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San Diego Mayor Jerry Sanders and other backers of a temporary sales tax hike made a promise last summer. We’ll make 10 major financial reforms, they said, before we raise your taxes.
Together, the moves will end the city’s decade-long series of budget deficits.
Voters rejected the plan in November, meaning there wasn’t any new money. After that, Sanders recommitted to the 10 financial reforms attached to the ballot measure.
But so far there isn’t much savings, either.
The mayor has completed seven reforms, including three that need a final signoff from City Council. The savings? About $1.5 million.
The number represents just a smidgen of the money needed to close a budget gap officially estimated at $56.7 million. It looks even worse when compared to the $85.5 million in annual savings backers argued the ballot measure could achieve.
But perhaps most importantly, the number shows how little immediate savings the city can count on from major fiscal reform proposals — even those that promised to be part of the answer to the city’s problems.
“I think what it says is that quite possibly the savings would not be available as quickly as some would like and maybe as quickly as some would say,” Council President Tony Young said in an interview. “That’s something that as a council and as a mayor I think we should think about.”
Thoughts like these are especially relevant this week when Sanders must release next year’s budget proposal, which must close the $56.7 million deficit.
Sanders’ office did not respond to request for comment for this story. But city finance officials have said they’ll balance the budget using the same methods that have bridged the gaps that have appeared every year for a decade: consolidating departments, one-time solutions and service cuts.
To be sure, many of the reforms included in the ballot measure, known as Proposition D, needed to go beyond what was required to generate significant savings. Four out of five dollars were supposed to come from outsourcing city services and cutting retiree health care costs. Outsourcing processes are underway for the city’s publishing, vehicle maintenance and information technology services. Negotiations on cutting retiree health care costs are expected to reach a conclusion this month.
The city still could see savings come close to $85.5 million a year if it’s able to curb costs through outsourcing and reducing retiree health care obligations. It just isn’t guaranteed and could take a while to happen.
The results of two reforms show that savings isn’t a sure thing. A long-awaited study on the city’s Deferred Retirement Option Plan revealed the controversial pension benefit cost the city money, but not enough to force changes. Under Prop. D, no further action would have been required.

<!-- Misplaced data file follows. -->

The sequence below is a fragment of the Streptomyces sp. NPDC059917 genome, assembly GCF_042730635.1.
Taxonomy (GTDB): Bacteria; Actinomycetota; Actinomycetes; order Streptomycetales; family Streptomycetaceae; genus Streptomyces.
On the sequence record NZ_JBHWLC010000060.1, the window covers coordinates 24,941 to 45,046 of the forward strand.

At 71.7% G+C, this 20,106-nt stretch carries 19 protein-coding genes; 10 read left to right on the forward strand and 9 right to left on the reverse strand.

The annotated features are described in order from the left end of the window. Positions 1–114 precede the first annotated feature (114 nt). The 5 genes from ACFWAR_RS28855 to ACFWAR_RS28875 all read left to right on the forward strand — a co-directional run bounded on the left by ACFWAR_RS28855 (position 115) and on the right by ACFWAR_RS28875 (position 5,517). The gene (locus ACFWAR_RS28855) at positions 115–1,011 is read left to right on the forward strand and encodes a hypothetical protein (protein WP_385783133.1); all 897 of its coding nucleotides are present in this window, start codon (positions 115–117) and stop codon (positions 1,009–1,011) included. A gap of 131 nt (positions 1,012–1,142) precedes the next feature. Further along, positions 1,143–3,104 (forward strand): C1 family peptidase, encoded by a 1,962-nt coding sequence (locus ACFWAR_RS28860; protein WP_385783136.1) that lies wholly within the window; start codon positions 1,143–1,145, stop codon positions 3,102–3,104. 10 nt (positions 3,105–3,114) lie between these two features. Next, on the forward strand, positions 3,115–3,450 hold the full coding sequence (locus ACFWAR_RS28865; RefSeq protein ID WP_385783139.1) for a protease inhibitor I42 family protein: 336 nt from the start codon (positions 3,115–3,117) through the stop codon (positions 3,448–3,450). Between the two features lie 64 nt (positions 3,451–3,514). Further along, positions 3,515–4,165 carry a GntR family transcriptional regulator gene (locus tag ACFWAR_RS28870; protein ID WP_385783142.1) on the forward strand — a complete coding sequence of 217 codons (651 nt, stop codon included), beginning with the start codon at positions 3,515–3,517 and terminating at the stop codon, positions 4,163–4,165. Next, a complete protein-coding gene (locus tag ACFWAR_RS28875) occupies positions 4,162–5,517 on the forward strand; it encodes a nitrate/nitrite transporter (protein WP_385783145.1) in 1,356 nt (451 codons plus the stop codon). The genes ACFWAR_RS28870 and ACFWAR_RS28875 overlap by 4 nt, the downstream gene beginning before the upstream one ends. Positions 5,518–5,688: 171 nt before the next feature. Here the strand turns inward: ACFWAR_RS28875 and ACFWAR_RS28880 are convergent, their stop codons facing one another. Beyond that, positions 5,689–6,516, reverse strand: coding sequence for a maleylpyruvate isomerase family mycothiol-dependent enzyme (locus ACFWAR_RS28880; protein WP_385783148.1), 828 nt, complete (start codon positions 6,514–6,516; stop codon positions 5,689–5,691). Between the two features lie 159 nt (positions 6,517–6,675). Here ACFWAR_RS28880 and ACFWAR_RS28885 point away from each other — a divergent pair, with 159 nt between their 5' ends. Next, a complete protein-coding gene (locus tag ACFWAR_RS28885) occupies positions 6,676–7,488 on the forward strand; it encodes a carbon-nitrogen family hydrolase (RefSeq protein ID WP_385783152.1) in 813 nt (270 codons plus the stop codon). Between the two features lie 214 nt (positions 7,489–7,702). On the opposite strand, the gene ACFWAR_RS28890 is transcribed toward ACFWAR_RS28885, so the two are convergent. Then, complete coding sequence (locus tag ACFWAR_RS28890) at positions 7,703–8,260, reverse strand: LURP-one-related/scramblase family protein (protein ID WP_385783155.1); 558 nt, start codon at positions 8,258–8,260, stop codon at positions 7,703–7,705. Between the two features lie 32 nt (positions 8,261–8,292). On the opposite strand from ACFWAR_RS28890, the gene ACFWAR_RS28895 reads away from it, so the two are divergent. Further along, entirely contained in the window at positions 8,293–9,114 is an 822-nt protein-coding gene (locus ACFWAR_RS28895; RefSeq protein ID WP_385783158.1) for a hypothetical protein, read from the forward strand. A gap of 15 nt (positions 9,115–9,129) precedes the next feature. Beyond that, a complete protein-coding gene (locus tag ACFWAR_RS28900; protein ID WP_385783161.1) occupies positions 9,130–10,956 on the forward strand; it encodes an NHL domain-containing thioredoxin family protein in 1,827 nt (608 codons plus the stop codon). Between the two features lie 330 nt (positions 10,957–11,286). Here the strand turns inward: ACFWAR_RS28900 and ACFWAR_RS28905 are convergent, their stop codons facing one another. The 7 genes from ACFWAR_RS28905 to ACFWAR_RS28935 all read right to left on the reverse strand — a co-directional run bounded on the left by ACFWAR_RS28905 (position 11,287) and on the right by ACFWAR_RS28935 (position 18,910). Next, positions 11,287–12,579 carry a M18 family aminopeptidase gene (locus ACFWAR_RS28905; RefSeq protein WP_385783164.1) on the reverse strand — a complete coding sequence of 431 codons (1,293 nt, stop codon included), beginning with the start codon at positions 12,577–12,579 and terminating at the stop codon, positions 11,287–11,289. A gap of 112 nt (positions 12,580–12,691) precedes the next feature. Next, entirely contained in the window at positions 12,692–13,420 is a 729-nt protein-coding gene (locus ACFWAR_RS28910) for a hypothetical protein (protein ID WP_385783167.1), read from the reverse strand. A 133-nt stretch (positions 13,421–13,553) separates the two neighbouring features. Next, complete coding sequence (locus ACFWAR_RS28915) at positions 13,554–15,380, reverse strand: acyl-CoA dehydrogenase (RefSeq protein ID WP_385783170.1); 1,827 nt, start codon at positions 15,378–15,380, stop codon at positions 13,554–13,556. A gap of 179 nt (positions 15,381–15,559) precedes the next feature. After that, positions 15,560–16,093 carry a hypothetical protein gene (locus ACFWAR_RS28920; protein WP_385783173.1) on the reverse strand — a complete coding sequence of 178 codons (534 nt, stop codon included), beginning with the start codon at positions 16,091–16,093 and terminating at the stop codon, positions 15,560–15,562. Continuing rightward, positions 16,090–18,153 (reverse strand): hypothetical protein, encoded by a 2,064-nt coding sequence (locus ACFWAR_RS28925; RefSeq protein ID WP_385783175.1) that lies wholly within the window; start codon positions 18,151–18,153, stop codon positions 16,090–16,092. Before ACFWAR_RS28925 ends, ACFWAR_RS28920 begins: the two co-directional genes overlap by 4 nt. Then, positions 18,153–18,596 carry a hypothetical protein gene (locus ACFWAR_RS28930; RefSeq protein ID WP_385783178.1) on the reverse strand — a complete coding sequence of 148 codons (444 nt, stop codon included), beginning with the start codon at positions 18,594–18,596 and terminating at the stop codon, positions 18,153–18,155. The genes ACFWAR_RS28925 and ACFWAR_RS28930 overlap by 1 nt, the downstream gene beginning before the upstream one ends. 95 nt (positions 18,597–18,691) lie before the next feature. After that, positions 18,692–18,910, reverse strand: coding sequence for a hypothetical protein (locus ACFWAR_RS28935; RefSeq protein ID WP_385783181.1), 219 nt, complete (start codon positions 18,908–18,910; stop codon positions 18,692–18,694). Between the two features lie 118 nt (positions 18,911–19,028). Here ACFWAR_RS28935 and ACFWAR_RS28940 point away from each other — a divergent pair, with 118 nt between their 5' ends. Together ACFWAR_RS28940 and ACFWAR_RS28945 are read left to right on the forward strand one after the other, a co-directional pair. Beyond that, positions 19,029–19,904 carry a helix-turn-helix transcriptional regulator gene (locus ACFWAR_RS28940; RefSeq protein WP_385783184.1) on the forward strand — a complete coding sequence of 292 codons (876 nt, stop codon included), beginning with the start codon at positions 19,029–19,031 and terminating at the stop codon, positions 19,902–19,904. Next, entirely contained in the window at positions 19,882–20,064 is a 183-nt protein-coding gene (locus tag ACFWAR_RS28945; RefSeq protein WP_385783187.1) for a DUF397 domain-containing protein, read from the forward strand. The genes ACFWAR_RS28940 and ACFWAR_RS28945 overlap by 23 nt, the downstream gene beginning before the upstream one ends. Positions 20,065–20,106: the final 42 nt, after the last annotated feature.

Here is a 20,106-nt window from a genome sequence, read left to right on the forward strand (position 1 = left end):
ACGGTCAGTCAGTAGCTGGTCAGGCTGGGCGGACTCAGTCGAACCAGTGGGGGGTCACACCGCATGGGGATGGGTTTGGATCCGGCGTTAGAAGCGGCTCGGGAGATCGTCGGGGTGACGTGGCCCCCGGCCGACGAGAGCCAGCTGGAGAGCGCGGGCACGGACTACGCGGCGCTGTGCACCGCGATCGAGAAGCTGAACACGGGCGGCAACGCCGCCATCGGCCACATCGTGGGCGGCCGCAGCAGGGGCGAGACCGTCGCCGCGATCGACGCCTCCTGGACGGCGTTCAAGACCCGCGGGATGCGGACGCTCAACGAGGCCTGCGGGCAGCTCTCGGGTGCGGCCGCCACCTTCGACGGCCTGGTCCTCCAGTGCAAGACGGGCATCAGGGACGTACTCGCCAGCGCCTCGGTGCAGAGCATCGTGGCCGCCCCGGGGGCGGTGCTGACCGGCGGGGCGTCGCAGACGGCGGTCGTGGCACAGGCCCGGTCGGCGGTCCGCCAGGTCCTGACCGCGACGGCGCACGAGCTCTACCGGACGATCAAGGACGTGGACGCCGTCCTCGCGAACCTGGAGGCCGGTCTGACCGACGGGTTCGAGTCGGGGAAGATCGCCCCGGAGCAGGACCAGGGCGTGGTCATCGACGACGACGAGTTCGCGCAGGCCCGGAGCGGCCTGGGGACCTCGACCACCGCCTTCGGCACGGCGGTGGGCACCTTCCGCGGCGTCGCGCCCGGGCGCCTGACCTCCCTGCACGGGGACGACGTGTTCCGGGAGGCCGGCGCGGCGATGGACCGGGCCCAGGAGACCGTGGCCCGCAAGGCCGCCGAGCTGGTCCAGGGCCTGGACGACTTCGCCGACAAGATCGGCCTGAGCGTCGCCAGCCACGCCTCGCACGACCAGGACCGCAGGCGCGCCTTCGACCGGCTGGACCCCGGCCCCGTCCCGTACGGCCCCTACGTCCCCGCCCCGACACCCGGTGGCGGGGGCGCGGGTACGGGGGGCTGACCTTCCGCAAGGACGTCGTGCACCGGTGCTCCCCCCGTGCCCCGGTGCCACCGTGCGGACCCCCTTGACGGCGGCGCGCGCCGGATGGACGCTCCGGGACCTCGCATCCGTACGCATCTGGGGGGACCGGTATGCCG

Also, in February the mayor abandoned a proposal to privatize the city’s Miramar Landfill, which had been projected to save $10 million a year.
The city spent $800,000 in consultants, not to mention numerous hours of staff time, on the DROP study and landfill privatization. No matter the promise of examining both, they’ve added to the deficit instead of helping fix it.
“There is no way with any certainty we could say that some of these things could achieve any results,” said Andrea Tevlin, the city’s independent budget analyst.
“It’s not as easy as some people see as pushing a button,” she added.
Take outsourcing, for example.
The city is competitively bidding its vehicle maintenance services, a process that began in January. It could take until October before the mayor could recommend that a private company take over the service. That decision would be subject to labor negotiations before the city could outsource.
Newly elected City Councilwoman Lorie Zapf expressed frustration at the pace of reform. She’s pushed for the city to ramp up outsourcing plans.
“What is taking so long?” Zapf said. “For goodness sake, if any business operated at this snail’s pace, you’d never make it. Gosh.”
Sometimes, though, speed is a problem. The city’s plans to privatize Miramar Landfill ran into numerous complications related to environmental liability and negotiations with the U.S. Navy, which owns the land. Internal emails showed that city staffers were concerned that the landfill deal was moving too fast to handle its complexities.
One big idea whose time has come: Retiree health care. Two years of labor talks on retiree health care are expected to conclude this month. City chief operating officer Jay Goldstone estimated during the Prop. D campaign that the city could save $42 million a year by cutting those costs.
But even that massive effort might not be much help to the city’s day-to-day budget. Currently, the city has $1.4 billion in unfunded retiree health care obligations and it doesn’t pay the full amount needed each year to keep up with those long-term costs. This reform would help ease a crushing liability, but not reduce the amount the city needs to pay to fund it annually.
“The lesson really is to keep looking at everything as early as possible,” Tevlin said. “And keep plugging away at them.”